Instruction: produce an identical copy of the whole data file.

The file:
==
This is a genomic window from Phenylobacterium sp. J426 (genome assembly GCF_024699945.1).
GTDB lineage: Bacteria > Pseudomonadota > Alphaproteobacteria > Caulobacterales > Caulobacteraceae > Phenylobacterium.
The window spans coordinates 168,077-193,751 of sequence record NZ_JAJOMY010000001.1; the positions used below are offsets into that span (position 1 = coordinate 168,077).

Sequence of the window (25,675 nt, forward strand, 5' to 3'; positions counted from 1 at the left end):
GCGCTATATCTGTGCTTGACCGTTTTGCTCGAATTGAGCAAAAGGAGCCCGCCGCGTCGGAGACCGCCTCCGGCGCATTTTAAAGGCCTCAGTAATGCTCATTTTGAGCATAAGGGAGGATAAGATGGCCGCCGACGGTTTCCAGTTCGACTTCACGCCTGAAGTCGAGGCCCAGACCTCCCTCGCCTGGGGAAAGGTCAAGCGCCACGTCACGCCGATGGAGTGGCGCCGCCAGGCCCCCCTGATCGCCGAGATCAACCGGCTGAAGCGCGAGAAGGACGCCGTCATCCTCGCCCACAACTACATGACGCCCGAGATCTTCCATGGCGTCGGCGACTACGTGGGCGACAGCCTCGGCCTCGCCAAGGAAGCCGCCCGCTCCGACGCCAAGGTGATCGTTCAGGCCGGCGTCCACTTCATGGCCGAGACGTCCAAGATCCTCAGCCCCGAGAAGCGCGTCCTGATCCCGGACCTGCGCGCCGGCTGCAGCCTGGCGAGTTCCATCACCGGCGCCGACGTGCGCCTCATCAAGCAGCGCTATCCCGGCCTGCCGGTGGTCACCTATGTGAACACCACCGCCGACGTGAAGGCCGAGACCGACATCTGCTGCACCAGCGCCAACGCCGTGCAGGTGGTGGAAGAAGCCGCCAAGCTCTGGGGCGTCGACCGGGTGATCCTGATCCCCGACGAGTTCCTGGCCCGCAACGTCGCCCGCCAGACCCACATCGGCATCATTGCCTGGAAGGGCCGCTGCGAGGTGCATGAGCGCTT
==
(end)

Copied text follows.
This is a genomic window from Phenylobacterium sp. J426 (genome assembly GCF_024699945.1).
GTDB lineage: Bacteria > Pseudomonadota > Alphaproteobacteria > Caulobacterales > Caulobacteraceae > Phenylobacterium.
The window spans coordinates 168,077-193,751 of sequence record NZ_JAJOMY010000001.1; the positions used below are offsets into that span (position 1 = coordinate 168,077).

Sequence of the window (25,675 nt, forward strand, 5' to 3'; positions counted from 1 at the left end):
GCGCTATATCTGTGCTTGACCGTTTTGCTCGAATTGAGCAAAAGGAGCCCGCCGCGTCGGAGACCGCCTCCGGCGCATTTTAAAGGCCTCAGTAATGCTCATTTTGAGCATAAGGGAGGATAAGATGGCCGCCGACGGTTTCCAGTTCGACTTCACGCCTGAAGTCGAGGCCCAGACCTCCCTCGCCTGGGGAAAGGTCAAGCGCCACGTCACGCCGATGGAGTGGCGCCGCCAGGCCCCCCTGATCGCCGAGATCAACCGGCTGAAGCGCGAGAAGGACGCCGTCATCCTCGCCCACAACTACATGACGCCCGAGATCTTCCATGGCGTCGGCGACTACGTGGGCGACAGCCTCGGCCTCGCCAAGGAAGCCGCCCGCTCCGACGCCAAGGTGATCGTTCAGGCCGGCGTCCACTTCATGGCCGAGACGTCCAAGATCCTCAGCCCCGAGAAGCGCGTCCTGATCCCGGACCTGCGCGCCGGCTGCAGCCTGGCGAGTTCCATCACCGGCGCCGACGTGCGCCTCATCAAGCAGCGCTATCCCGGCCTGCCGGTGGTCACCTATGTGAACACCACCGCCGACGTGAAGGCCGAGACCGACATCTGCTGCACCAGCGCCAACGCCGTGCAGGTGGTGGAAGAAGCCGCCAAGCTCTGGGGCGTCGACCGGGTGATCCTGATCCCCGACGAGTTCCTGGCCCGCAACGTCGCCCGCCAGACCCACATCGGCATCATTGCCTGGAAGGGCCGCTGCGAGGTGCATGAGCGCTT